Poll Numbers For 2016 Candidates Show Americans Aren't Satisfied With Any Of The Options

If you’re not feeling so thrilled about the options for the upcoming presidential election, you’re not alone. According to a new political poll by George Washington University (GWU), even though the country is currently faced with 11 different options of presidential hopefuls, there isn’t even one presidential candidate Americans seem particularly impressed by. Not one of the 11 presidential candidates featured in the GWU poll had a favorability rating over 50 percent.

Democratic candidate Hillary Clinton boasted the highest favorability percentage in the polls, with a 47 percent favorable rating. However, her unfavorable rating trumped it by a percentage point, with 48 percent Americans reporting that they did not have a favorable impression of the current Democratic frontrunner.

But if Clinton didn’t fare that well in this GWU poll, conducted from May 3 to May 6, Republicans’ favorability ratings were notably lower. Jeb Bush, perhaps the most well known of the possible Republican primary candidates, even though he hasn't even announced a presidential run yet, had a favorable rating of 35 percent and an unfavorable rating of 48 percent. While actual Republican candidates had a more even split between their favorable and unfavorable ratings, they scored even lower than Bush did. For instance, Mike Huckabee was rated 34 percent favorable and 33 percent unfavorable. Marco Rubio was seen as favorable by 31 percent of survey respondents and unfavorable by 30 percent.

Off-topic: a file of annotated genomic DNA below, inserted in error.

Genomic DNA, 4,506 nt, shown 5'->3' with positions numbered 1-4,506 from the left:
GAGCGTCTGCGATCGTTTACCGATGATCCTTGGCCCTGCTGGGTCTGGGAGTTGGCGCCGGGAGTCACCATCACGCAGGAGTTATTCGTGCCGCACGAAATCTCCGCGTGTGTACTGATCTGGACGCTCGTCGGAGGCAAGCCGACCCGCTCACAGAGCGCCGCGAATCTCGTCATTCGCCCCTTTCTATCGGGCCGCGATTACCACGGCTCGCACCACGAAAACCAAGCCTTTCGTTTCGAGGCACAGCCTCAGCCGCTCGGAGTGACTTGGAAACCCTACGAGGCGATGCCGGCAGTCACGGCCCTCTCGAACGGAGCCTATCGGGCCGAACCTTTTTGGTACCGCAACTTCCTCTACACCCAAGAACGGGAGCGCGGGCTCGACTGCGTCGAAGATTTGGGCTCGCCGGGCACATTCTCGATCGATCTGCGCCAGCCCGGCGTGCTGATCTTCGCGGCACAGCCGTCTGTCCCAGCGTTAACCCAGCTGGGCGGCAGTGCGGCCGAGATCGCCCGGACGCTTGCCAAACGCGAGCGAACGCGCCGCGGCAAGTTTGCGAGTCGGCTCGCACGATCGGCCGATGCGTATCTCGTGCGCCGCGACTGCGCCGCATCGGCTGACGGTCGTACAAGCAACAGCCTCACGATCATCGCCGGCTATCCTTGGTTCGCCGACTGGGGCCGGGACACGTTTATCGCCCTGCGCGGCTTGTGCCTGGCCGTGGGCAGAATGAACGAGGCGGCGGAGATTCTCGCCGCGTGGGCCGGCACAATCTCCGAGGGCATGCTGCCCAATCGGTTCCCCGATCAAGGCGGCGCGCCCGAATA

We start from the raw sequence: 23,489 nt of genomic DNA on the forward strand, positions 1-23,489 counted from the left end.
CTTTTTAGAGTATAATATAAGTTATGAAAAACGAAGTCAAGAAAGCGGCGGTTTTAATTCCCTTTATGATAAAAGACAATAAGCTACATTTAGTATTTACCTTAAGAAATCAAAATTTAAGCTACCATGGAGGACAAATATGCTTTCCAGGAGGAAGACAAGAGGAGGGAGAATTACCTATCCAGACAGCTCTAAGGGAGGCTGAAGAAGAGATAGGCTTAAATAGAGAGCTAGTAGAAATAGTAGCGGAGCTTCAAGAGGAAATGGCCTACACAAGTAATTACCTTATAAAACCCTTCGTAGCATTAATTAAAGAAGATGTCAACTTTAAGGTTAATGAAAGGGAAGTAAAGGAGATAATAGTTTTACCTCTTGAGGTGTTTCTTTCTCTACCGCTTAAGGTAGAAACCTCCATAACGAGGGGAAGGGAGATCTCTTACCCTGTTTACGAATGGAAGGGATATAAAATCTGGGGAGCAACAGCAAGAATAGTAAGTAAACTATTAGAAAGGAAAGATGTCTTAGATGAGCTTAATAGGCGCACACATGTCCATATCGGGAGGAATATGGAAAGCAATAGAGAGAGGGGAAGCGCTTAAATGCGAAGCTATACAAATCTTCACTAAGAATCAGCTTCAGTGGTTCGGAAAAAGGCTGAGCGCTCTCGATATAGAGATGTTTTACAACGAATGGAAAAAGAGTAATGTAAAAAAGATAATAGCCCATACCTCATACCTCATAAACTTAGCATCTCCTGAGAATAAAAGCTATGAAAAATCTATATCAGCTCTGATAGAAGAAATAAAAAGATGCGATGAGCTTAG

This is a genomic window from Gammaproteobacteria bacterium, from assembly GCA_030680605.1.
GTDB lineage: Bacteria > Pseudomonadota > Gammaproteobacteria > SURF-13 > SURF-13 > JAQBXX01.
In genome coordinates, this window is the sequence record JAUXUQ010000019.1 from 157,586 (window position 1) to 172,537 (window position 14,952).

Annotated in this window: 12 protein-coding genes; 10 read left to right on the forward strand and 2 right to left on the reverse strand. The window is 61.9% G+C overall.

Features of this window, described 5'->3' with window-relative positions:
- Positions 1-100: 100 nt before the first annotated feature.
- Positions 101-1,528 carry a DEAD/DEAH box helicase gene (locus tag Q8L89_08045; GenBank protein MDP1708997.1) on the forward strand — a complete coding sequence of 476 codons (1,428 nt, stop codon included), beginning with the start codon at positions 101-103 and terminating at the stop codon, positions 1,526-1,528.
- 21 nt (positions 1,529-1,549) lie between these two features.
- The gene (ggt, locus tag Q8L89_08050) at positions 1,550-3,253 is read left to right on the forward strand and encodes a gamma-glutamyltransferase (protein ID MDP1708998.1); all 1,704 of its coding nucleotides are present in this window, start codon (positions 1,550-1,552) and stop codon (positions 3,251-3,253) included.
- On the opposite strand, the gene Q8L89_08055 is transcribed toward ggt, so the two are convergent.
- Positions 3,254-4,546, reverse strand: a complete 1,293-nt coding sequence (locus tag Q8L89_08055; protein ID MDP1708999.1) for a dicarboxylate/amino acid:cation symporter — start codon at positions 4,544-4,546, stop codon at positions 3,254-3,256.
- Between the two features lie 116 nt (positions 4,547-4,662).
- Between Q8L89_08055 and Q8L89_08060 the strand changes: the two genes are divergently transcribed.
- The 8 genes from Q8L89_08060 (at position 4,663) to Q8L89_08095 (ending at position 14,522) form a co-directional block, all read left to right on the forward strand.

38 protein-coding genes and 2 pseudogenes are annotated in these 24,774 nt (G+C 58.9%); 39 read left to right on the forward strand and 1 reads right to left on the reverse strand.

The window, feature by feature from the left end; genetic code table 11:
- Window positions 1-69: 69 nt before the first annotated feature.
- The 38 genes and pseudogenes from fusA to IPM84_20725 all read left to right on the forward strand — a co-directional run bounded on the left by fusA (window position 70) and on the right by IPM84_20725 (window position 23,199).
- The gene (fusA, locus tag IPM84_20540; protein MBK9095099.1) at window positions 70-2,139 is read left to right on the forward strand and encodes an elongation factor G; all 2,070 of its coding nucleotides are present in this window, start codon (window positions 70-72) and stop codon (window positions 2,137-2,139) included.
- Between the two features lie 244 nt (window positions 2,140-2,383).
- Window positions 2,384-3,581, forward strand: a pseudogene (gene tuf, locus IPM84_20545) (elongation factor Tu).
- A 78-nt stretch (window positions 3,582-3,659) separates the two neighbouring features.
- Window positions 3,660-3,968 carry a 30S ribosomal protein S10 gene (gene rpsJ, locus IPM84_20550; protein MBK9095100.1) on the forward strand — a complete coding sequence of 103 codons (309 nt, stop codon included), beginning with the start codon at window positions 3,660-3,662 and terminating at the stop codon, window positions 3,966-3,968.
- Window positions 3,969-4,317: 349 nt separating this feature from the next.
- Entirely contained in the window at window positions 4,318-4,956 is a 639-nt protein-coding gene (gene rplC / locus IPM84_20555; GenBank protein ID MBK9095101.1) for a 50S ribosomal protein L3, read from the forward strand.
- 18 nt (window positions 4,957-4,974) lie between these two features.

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Moreover, the survey unearthed what might be an even bigger issue for Republican candidates than low favorability ratings. According to a press release about the survey, there is a “large percentage of the electorate who have never heard of them.” Just to name a few examples: More than a quarter of respondents had never heard of Marco Rubio nor Ted Cruz, nearly half of respondents hadn’t heard of Scott Walker, and a whopping 60 percent had never heard of former Hewlett-Packard CEO Carly Fiorina, who officially announced last week.

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While the 2012 presidential election climate wasn't exactly great, it was better than 2016's is shaping up to be. According to a 2012 poll by Pew Research Center, 54 percent of voters said that they were either "very or fairly satisfied" with their presidential options in the 2012 election. Moreover, in 2012, one of the presidential candidates — Barack Obama — consistently boasted a favorability rating of at least 50 percent. This time around, that isn't the case for anyone.

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With well over a year remaining until the actual 2016 presidential election, it might be easy to jump to the conclusion that Americans’ low enthusiasm surrounding the options is a bad sign of things to come. The GWU poll reports that, rather, it means that Americans are fed up with the current system and poised to be more scrutinizing than ever in selecting a candidate that will enable a "more effective Washington apparatus." The researchers wrote:

As the 2016 presidential campaign gets underway, Americans are searching for a leader who understands the nation’s fundamental economic challenges as threats to security — both personal financial security and shared, national security — that they are, and who will act with a sense of urgency to address those challenges.

Put simply, Americans want a candidate who can actually get things done in Washington. According to the researchers, Americans are no longer so caught up on finding a candidate with views similar to their own — they really want a candidate who “will be the most effective at getting things done in Washington.” That would impress all of us.

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